Whose money is it?

The Changing Landscape of Unused Gift Cards

by Bill Hardekopf


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Gift cards are a popular gift to give and receive. However, if they are not used, they may be turned over to your state government as unclaimed property.

Escheatment laws have required financial institutions to report and remit abandoned or unclaimed intangible property to the state. This has historically applied to uncashed checks, bank accounts, and mutual funds.

But in a time of budget cuts, recession, and shortages, it is not surprising that many states have expanded escheatment rulings to include unused gift cards, bringing in millions of dollars each year. According to the Wall Street Journal, New York state took in $9.6 million in unclaimed gift card money in 2008, but only $2,150 was distributed to consumers.

The TowerGroup estimates that $41 billion in gift cards have not been used since 2005. When a gift card is unclaimed for a designated period, some states take custody of the card and add the value to the treasury's general fund until it is claimed by the rightful owner. The time of abandonment varies by state, but it is typically two to five years.

The escheatment laws differ from state to state, and some states like Maryland and Arizona fully or partially exempt gift cards from escheatment laws. New Jersey is creating a controversy with card issuers as it takes aggressive action to claim unused or unspent values on gift cards while claiming it is protecting consumers. New Jersey's Chapter 25 law was enacted in 2010 to include "stored value cards" as unclaimed property. After two years of inactivity, the user must transfer the remaining value of the card to the state. It also requires the issuer to collect the name and address of purchasers, or at least the purchaser's zip code.

Gift card providers like American Express, InComm, and the Blackhawk Network are refusing to comply and plan to stop selling gift cards in New Jersey in June. The issuers say collecting this information is too costly to implement, and retailers that do not typically collect address information must implement a process to at least collect the zip codes for each purchaser.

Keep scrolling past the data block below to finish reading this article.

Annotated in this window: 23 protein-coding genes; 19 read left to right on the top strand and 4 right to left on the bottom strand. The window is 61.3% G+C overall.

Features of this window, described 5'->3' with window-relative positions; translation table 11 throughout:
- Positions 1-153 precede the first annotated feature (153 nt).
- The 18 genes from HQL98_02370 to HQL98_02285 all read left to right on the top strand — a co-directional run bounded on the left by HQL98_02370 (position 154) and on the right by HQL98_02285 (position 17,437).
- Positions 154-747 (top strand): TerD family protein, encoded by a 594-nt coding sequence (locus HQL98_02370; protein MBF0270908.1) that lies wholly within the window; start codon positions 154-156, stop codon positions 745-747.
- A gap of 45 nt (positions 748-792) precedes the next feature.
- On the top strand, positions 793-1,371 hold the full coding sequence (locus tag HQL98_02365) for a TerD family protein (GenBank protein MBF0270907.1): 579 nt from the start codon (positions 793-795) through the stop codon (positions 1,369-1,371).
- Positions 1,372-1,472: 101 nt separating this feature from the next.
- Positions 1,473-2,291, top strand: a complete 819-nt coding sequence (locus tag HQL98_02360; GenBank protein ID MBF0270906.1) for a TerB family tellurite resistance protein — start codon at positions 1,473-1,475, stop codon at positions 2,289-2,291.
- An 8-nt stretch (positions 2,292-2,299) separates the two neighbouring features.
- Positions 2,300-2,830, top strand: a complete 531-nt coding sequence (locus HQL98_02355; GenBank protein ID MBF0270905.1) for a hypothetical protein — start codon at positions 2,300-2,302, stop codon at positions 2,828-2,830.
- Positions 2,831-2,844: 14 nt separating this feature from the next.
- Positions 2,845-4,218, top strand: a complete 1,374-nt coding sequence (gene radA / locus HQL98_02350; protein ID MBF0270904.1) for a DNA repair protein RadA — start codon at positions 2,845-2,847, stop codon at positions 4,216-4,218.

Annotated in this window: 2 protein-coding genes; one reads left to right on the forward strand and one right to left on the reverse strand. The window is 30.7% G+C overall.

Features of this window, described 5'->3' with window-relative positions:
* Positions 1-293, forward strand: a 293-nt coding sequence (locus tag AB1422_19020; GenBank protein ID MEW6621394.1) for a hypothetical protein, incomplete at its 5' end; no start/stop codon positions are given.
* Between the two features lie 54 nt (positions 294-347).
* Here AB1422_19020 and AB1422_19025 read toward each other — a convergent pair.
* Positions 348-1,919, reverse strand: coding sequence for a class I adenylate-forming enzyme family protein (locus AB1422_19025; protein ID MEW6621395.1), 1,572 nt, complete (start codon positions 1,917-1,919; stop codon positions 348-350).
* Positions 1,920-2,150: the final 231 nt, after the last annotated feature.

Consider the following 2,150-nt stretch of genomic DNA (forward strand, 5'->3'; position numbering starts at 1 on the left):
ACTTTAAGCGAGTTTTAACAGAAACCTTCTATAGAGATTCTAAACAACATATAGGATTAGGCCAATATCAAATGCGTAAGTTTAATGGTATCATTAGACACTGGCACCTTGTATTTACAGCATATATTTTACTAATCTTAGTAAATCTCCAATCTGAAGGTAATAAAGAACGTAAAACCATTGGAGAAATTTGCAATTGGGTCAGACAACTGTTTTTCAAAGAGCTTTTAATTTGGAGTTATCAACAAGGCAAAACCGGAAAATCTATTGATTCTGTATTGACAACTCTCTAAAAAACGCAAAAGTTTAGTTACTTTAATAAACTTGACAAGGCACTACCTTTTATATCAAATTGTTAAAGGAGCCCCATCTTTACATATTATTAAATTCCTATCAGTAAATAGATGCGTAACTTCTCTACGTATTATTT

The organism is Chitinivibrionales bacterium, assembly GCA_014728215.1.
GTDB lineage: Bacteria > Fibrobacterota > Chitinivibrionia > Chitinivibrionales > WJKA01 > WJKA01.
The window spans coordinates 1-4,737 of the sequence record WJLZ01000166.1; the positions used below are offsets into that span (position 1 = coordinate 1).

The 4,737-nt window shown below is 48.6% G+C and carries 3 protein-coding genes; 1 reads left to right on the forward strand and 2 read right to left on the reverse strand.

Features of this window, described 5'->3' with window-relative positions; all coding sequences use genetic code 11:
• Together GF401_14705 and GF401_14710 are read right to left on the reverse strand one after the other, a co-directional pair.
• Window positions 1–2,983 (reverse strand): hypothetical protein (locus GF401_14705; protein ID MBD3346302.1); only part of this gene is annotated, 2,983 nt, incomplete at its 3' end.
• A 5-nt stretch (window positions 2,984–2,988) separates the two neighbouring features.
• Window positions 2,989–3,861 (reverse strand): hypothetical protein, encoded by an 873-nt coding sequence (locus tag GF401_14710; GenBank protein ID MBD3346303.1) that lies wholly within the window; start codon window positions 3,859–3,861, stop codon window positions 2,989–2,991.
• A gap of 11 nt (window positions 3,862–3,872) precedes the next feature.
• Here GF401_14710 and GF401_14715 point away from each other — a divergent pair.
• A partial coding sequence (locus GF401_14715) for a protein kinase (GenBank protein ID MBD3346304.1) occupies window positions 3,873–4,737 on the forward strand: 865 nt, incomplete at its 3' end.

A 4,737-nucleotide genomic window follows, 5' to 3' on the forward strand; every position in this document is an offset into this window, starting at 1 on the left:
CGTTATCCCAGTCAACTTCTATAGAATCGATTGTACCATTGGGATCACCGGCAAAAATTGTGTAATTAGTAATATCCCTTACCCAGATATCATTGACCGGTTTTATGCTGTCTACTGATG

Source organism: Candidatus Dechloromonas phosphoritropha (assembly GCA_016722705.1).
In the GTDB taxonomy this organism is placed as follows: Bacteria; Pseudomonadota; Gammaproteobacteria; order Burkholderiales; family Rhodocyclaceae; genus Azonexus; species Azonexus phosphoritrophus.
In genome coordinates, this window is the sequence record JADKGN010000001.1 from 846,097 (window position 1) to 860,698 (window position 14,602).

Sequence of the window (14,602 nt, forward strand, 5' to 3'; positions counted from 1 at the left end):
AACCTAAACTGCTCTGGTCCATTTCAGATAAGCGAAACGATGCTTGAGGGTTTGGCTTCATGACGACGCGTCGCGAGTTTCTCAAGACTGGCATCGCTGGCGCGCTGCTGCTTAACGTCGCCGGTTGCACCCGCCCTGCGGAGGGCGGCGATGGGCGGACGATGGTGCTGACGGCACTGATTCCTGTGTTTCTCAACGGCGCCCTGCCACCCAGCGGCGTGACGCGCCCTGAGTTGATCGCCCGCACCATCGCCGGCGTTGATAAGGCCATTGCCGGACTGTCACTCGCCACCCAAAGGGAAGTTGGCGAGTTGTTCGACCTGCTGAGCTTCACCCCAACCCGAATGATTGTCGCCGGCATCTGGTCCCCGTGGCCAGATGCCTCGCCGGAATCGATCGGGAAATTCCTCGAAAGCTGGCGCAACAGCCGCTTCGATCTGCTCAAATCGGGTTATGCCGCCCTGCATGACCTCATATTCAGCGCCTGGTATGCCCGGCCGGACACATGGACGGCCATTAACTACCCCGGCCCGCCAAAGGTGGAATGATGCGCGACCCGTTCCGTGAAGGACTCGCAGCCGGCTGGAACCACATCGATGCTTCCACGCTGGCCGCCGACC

Both retailers and governments want to help themselves to this unused money. Retailers benefit from unused gift cards by moving unredeemed amounts off their balance sheets and reclaiming the amounts as revenue.

Unredeemed gift cards, known as "breakage income" for business, can be a significant source of revenue. For instance, Home Depot recognized $42 million in gift card breakage income during 2011, as well as $46 million in 2010 and $40 million in 2009. However, before recognizing breakage income, companies must first determine that state escheatment laws do not apply.

Now is the time to collect all gift cards from drawers, wallets and car consoles and start using them. If you can't use them, give them away or sell them at a gift card exchange like PlasticJungle.com or GiftCardRescue.com.

If you think you have missing or unclaimed assets, you can run a quick search by entering your name and state at MissingMoney.com or your state treasury department. Examples of unclaimed money can be forgotten bank accounts, stock dividends, insurance refunds and customer overpayments. If a claim is found, you will have to submit more information to receive your money.


Bill Hardekopf is CEO of LowCards.com, a site that simplifies the confusion of shopping for credit cards. It is a free, independent website that helps consumers easily compare credit cards in a variety of categories such as lowest rates, rewards, rebates, balance transfers and lowest introductory rates.

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